JustUS: What Hip-hop Wants You to Know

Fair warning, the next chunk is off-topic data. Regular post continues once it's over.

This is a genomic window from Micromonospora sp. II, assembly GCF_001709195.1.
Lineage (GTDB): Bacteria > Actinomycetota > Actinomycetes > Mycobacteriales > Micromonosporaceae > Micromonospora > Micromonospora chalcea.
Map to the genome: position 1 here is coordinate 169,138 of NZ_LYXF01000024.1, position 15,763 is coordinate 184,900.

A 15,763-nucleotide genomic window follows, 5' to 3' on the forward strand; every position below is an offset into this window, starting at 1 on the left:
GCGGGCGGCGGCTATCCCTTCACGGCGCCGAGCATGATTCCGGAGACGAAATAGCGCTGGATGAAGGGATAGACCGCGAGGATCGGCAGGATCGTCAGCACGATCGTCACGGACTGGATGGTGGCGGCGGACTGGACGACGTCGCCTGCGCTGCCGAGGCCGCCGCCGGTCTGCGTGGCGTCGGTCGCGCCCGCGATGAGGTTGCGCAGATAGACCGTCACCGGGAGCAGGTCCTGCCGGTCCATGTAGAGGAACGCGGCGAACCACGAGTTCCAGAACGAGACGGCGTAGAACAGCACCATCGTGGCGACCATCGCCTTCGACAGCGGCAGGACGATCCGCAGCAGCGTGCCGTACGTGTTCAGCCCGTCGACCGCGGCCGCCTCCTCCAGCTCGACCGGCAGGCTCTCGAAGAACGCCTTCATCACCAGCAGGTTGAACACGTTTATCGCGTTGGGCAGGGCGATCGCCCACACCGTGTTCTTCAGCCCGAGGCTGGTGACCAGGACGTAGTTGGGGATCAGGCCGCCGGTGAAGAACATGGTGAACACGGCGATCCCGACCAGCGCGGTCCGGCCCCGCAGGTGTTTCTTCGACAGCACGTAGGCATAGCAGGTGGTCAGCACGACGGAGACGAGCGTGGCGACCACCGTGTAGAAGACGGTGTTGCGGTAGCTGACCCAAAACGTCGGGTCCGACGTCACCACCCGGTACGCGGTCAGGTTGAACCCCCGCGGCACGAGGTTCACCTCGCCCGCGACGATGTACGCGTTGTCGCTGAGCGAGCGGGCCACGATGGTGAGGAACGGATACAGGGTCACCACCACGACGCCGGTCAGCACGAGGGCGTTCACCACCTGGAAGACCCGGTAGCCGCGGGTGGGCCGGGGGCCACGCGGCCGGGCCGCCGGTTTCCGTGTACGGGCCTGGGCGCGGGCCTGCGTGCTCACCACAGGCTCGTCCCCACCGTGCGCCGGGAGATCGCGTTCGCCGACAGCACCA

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Hip-hop music is ubiquitous and Indigenous groups globally are using Hip-hop to express local social and political issues and movements (Mitchell 2001). The question that this film and thesis seeks to answer is evident in the film’s title π˜‘π˜Άπ˜΄π˜΅π˜œπ˜š: 𝘞𝘩𝘒𝘡 𝘏π˜ͺ𝘱-𝘩𝘰𝘱 𝘞𝘒𝘯𝘡𝘴 𝘠𝘰𝘢 𝘡𝘰 π˜’π˜―π˜°π˜Έ. More specifically the research and creative production focuses on a sub-genre of Hip-hop called Conscious Hip-hop which provides the audience with a critical lens on society and politics and rallies its listeners to demand social change. The main impetus for this research is to use the popularity of this global youth culture and its music to engage young people in matters of social justice. The recurring themes present in much Australian Conscious Hip-hop - police violence, the over-incarceration of Indigenous people in Australia, and the use of Hip-hop as a means of artistic resistance – are explored visually and aurally through this research and creative project. Conscious Hip-hop artists from Indigenous, culturally and linguistically diverse backgrounds share their experiences and knowledge of these issues as they directly or indirectly affect them. I decided to focus on the personal journey of a young Indigenous rapper from The Block in Redfern, Sydney, Stephen Carr-Saunders (aka Sonboy). His story provides the audience with a more personal account of the trauma experienced by those directly affected by police violence and growing up in a predominantly Black community impacted by racism and colonisation. His story is also one of empowerment and an example of the transformative power of Hip-hop to heal those suffering traumas and offer an alternative pathway to recidivism. Sonboy’s story also provides another positive representation of Indigenous Australia. The film is directly informed by scholarly research pertaining to the over-policing and over-incarceration of Indigenous people in Australia and acknowledges the enduring importance of the Royal Commission into Aboriginal Deaths in Custody (1991). Indigenous scholars in the field of criminology have recognised Indigenous protest musicians, including Indigenous folk/country singer-songwriters, Kev Carmody and Archie Roach, as "Outsider Criminologists", who speak β€œtruth to power” in their music, seen as a form of β€œartistic resistance” (Porter 2019, pp. 129-137). Additionally, some social anthropologists have recognised the social justice issues experienced by Indigenous Australians expressed in Indigenous Hip-hop as well as the cultural and political connections Indigenous Australians have with African American Hip-hop and the parallel histories of Civil Rights activism (Hutchings and Crooke 2017; Minestrelli 2017). The creative work and thesis build upon Australian Hip-hop scholarship, offering an Indigenous auto-ethnographic perspective and provides more detailed context to a number of social justice issues that Indigenous and other Australian Conscious Hip-hop speaks back to.
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